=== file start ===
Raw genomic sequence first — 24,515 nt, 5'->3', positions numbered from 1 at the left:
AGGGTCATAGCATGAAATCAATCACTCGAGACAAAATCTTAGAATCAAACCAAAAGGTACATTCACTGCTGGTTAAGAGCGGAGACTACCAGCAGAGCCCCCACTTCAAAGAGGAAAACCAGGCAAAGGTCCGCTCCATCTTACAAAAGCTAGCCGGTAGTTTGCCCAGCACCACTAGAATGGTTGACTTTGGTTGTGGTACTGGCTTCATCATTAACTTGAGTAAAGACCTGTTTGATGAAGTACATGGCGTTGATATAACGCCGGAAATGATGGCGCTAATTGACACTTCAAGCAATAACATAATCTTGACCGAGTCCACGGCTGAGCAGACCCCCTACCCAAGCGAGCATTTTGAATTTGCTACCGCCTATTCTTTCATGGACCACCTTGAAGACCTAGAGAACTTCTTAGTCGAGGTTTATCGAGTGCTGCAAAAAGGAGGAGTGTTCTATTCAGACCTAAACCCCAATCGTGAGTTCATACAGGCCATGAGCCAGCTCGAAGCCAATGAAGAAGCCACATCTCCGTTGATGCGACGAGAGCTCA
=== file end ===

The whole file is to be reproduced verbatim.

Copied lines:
Raw genomic sequence first — 24,515 nt, 5'->3', positions numbered from 1 at the left:
AGGGTCATAGCATGAAATCAATCACTCGAGACAAAATCTTAGAATCAAACCAAAAGGTACATTCACTGCTGGTTAAGAGCGGAGACTACCAGCAGAGCCCCCACTTCAAAGAGGAAAACCAGGCAAAGGTCCGCTCCATCTTACAAAAGCTAGCCGGTAGTTTGCCCAGCACCACTAGAATGGTTGACTTTGGTTGTGGTACTGGCTTCATCATTAACTTGAGTAAAGACCTGTTTGATGAAGTACATGGCGTTGATATAACGCCGGAAATGATGGCGCTAATTGACACTTCAAGCAATAACATAATCTTGACCGAGTCCACGGCTGAGCAGACCCCCTACCCAAGCGAGCATTTTGAATTTGCTACCGCCTATTCTTTCATGGACCACCTTGAAGACCTAGAGAACTTCTTAGTCGAGGTTTATCGAGTGCTGCAAAAAGGAGGAGTGTTCTATTCAGACCTAAACCCCAATCGTGAGTTCATACAGGCCATGAGCCAGCTCGAAGCCAATGAAGAAGCCACATCTCCGTTGATGCGACGAGAGCTCA